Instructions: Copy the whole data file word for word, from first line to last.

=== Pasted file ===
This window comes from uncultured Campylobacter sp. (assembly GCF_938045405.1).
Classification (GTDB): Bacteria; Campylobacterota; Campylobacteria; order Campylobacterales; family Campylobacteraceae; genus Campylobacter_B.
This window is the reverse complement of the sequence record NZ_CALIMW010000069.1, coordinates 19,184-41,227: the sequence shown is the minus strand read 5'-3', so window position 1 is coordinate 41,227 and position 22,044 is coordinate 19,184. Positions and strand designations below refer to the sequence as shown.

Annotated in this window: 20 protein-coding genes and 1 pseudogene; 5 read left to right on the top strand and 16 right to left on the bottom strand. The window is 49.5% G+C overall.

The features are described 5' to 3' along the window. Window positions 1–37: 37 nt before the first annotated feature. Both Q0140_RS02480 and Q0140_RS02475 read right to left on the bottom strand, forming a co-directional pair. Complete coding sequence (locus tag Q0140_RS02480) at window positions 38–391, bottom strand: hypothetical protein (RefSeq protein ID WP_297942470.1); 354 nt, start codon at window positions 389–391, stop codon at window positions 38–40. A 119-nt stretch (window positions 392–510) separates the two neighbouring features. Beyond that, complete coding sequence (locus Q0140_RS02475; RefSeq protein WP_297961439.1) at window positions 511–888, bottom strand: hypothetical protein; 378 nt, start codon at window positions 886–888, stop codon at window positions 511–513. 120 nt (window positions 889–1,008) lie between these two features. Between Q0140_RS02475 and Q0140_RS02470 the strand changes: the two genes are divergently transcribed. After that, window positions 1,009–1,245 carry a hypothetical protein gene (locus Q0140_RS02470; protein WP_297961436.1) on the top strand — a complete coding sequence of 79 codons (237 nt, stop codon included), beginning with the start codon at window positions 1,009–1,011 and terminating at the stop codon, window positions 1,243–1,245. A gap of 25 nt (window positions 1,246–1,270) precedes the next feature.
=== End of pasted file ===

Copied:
This window comes from uncultured Campylobacter sp. (assembly GCF_938045405.1).
Classification (GTDB): Bacteria; Campylobacterota; Campylobacteria; order Campylobacterales; family Campylobacteraceae; genus Campylobacter_B.
This window is the reverse complement of the sequence record NZ_CALIMW010000069.1, coordinates 19,184-41,227: the sequence shown is the minus strand read 5'-3', so window position 1 is coordinate 41,227 and position 22,044 is coordinate 19,184. Positions and strand designations below refer to the sequence as shown.

Annotated in this window: 20 protein-coding genes and 1 pseudogene; 5 read left to right on the top strand and 16 right to left on the bottom strand. The window is 49.5% G+C overall.

The features are described 5' to 3' along the window. Window positions 1–37: 37 nt before the first annotated feature. Both Q0140_RS02480 and Q0140_RS02475 read right to left on the bottom strand, forming a co-directional pair. Complete coding sequence (locus tag Q0140_RS02480) at window positions 38–391, bottom strand: hypothetical protein (RefSeq protein ID WP_297942470.1); 354 nt, start codon at window positions 389–391, stop codon at window positions 38–40. A 119-nt stretch (window positions 392–510) separates the two neighbouring features. Beyond that, complete coding sequence (locus Q0140_RS02475; RefSeq protein WP_297961439.1) at window positions 511–888, bottom strand: hypothetical protein; 378 nt, start codon at window positions 886–888, stop codon at window positions 511–513. 120 nt (window positions 889–1,008) lie between these two features. Between Q0140_RS02475 and Q0140_RS02470 the strand changes: the two genes are divergently transcribed. After that, window positions 1,009–1,245 carry a hypothetical protein gene (locus Q0140_RS02470; protein WP_297961436.1) on the top strand — a complete coding sequence of 79 codons (237 nt, stop codon included), beginning with the start codon at window positions 1,009–1,011 and terminating at the stop codon, window positions 1,243–1,245. A gap of 25 nt (window positions 1,246–1,270) precedes the next feature.